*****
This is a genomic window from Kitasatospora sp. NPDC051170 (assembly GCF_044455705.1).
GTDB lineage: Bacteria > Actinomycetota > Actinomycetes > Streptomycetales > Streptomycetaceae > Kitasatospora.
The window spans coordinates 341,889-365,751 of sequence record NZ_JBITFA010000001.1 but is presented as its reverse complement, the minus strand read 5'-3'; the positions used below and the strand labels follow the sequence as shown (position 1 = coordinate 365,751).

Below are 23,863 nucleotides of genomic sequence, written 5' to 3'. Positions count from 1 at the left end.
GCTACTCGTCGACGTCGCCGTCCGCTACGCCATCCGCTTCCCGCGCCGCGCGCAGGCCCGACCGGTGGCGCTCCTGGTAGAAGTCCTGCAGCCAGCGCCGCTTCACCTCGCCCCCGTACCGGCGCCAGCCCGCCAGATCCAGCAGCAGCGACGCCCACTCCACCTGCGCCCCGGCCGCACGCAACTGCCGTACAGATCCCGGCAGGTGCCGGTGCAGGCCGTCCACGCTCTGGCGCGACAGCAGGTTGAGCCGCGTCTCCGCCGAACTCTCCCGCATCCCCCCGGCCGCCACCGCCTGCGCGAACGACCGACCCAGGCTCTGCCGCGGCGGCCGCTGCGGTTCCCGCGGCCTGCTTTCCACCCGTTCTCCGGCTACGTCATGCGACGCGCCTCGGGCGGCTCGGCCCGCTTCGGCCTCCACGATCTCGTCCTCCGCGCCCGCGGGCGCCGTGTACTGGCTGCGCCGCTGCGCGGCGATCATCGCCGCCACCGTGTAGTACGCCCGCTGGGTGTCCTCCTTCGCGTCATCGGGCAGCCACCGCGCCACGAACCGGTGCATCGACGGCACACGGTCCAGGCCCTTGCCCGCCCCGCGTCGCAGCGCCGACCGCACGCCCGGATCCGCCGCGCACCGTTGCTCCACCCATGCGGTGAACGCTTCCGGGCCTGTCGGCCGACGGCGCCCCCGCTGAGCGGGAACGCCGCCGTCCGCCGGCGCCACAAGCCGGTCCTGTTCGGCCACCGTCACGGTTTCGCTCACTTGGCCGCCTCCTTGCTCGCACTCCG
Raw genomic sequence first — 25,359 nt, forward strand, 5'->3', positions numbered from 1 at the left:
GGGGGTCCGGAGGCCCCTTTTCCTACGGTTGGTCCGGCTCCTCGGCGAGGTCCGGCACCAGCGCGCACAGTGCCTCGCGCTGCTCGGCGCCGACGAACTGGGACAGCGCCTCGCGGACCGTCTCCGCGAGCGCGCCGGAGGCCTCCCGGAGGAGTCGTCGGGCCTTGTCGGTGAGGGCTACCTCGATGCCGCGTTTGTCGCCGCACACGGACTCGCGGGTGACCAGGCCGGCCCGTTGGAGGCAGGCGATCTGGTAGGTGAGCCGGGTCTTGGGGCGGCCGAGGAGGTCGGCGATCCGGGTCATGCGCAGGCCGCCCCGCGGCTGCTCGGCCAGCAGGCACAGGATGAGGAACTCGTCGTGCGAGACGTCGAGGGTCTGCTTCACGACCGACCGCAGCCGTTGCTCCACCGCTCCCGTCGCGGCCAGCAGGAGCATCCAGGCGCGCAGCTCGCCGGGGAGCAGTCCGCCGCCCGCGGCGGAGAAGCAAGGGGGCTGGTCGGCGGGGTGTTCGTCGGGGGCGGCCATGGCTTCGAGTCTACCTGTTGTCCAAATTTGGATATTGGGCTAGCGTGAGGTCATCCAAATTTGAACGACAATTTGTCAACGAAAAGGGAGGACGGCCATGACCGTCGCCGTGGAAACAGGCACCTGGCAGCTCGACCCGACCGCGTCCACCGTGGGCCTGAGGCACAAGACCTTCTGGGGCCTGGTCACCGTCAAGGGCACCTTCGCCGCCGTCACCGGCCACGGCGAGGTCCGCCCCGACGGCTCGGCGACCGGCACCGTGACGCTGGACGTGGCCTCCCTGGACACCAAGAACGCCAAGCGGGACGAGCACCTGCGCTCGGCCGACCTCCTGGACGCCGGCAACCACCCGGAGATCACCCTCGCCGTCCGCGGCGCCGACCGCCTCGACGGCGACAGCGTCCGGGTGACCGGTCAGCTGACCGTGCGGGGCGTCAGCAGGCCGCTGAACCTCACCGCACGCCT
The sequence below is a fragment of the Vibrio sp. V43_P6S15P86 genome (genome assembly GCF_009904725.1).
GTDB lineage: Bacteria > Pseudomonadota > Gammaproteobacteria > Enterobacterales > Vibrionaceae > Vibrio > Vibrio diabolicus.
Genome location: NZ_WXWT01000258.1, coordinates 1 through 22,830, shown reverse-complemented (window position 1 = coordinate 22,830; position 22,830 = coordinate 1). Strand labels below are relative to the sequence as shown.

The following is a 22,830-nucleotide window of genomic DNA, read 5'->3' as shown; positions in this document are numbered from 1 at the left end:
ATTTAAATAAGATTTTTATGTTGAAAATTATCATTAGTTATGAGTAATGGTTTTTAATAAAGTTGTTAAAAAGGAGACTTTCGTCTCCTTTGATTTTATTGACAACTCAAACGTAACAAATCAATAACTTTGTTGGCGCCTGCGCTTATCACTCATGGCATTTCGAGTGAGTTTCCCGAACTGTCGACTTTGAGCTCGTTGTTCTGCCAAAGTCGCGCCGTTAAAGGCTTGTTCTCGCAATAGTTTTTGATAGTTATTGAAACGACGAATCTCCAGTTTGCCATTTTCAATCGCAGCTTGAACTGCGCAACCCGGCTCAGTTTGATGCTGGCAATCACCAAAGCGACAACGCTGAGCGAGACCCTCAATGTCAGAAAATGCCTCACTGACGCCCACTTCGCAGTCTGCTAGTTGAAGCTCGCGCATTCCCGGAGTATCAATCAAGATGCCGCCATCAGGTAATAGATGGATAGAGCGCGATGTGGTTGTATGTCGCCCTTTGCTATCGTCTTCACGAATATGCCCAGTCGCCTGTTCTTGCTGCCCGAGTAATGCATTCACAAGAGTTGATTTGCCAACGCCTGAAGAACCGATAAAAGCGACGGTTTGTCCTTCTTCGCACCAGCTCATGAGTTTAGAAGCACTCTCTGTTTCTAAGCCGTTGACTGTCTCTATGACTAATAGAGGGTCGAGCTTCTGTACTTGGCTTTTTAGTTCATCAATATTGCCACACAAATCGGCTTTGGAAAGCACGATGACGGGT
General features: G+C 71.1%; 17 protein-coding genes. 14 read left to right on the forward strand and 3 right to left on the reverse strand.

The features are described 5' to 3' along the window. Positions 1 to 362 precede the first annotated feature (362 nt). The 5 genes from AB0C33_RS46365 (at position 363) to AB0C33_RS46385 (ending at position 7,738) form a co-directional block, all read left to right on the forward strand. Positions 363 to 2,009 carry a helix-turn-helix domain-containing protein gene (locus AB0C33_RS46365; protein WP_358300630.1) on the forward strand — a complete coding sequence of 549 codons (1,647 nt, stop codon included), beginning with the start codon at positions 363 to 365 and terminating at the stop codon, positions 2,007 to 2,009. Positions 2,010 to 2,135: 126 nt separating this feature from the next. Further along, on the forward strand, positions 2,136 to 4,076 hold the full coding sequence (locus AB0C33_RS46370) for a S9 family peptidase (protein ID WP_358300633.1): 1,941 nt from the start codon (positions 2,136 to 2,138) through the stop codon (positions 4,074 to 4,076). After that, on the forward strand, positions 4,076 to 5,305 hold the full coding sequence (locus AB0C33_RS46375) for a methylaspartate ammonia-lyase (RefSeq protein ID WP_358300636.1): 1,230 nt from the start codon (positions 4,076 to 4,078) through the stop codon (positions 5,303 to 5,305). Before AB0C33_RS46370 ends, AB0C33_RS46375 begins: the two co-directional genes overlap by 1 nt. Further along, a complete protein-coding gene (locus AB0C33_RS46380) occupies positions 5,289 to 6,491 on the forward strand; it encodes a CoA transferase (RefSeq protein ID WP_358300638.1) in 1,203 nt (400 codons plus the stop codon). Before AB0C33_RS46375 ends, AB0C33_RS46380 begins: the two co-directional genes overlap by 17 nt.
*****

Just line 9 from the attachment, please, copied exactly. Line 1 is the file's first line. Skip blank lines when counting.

GTDB lineage: Bacteria > Pseudomonadota > Gammaproteobacteria > Enterobacterales > Vibrionaceae > Vibrio > Vibrio diabolicus.